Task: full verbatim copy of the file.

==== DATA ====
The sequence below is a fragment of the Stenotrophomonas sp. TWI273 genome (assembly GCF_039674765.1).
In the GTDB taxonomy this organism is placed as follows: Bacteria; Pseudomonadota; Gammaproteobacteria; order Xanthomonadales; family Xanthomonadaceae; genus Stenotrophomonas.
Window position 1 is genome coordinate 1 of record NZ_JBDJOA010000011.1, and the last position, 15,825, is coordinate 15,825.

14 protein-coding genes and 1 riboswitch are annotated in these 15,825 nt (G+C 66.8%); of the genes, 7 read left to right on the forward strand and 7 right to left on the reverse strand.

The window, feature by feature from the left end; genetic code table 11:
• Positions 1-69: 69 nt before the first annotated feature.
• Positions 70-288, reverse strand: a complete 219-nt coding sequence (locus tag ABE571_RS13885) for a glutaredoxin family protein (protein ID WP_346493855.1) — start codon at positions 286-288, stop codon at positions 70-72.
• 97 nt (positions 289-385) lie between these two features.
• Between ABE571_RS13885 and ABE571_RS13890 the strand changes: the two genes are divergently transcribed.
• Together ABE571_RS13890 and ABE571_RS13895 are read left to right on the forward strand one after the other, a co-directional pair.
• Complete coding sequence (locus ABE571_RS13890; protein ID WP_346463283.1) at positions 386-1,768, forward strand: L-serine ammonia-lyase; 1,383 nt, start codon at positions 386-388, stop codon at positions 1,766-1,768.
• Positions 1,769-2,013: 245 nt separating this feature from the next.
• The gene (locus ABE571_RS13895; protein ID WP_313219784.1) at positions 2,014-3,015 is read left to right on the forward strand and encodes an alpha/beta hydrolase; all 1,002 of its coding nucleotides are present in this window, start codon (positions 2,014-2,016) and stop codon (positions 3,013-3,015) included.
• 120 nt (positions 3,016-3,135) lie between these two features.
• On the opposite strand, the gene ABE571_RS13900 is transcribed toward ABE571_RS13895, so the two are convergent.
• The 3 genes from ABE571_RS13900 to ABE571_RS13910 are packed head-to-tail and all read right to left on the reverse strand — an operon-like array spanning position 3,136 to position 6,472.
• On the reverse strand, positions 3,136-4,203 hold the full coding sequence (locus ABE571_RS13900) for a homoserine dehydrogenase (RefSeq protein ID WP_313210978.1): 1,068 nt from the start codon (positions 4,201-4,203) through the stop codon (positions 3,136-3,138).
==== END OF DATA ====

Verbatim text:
The sequence below is a fragment of the Stenotrophomonas sp. TWI273 genome (assembly GCF_039674765.1).
In the GTDB taxonomy this organism is placed as follows: Bacteria; Pseudomonadota; Gammaproteobacteria; order Xanthomonadales; family Xanthomonadaceae; genus Stenotrophomonas.
Window position 1 is genome coordinate 1 of record NZ_JBDJOA010000011.1, and the last position, 15,825, is coordinate 15,825.

14 protein-coding genes and 1 riboswitch are annotated in these 15,825 nt (G+C 66.8%); of the genes, 7 read left to right on the forward strand and 7 right to left on the reverse strand.

The window, feature by feature from the left end; genetic code table 11:
• Positions 1-69: 69 nt before the first annotated feature.
• Positions 70-288, reverse strand: a complete 219-nt coding sequence (locus tag ABE571_RS13885) for a glutaredoxin family protein (protein ID WP_346493855.1) — start codon at positions 286-288, stop codon at positions 70-72.
• 97 nt (positions 289-385) lie between these two features.
• Between ABE571_RS13885 and ABE571_RS13890 the strand changes: the two genes are divergently transcribed.
• Together ABE571_RS13890 and ABE571_RS13895 are read left to right on the forward strand one after the other, a co-directional pair.
• Complete coding sequence (locus ABE571_RS13890; protein ID WP_346463283.1) at positions 386-1,768, forward strand: L-serine ammonia-lyase; 1,383 nt, start codon at positions 386-388, stop codon at positions 1,766-1,768.
• Positions 1,769-2,013: 245 nt separating this feature from the next.
• The gene (locus ABE571_RS13895; protein ID WP_313219784.1) at positions 2,014-3,015 is read left to right on the forward strand and encodes an alpha/beta hydrolase; all 1,002 of its coding nucleotides are present in this window, start codon (positions 2,014-2,016) and stop codon (positions 3,013-3,015) included.
• 120 nt (positions 3,016-3,135) lie between these two features.
• On the opposite strand, the gene ABE571_RS13900 is transcribed toward ABE571_RS13895, so the two are convergent.
• The 3 genes from ABE571_RS13900 to ABE571_RS13910 are packed head-to-tail and all read right to left on the reverse strand — an operon-like array spanning position 3,136 to position 6,472.
• On the reverse strand, positions 3,136-4,203 hold the full coding sequence (locus ABE571_RS13900) for a homoserine dehydrogenase (RefSeq protein ID WP_313210978.1): 1,068 nt from the start codon (positions 4,201-4,203) through the stop codon (positions 3,136-3,138).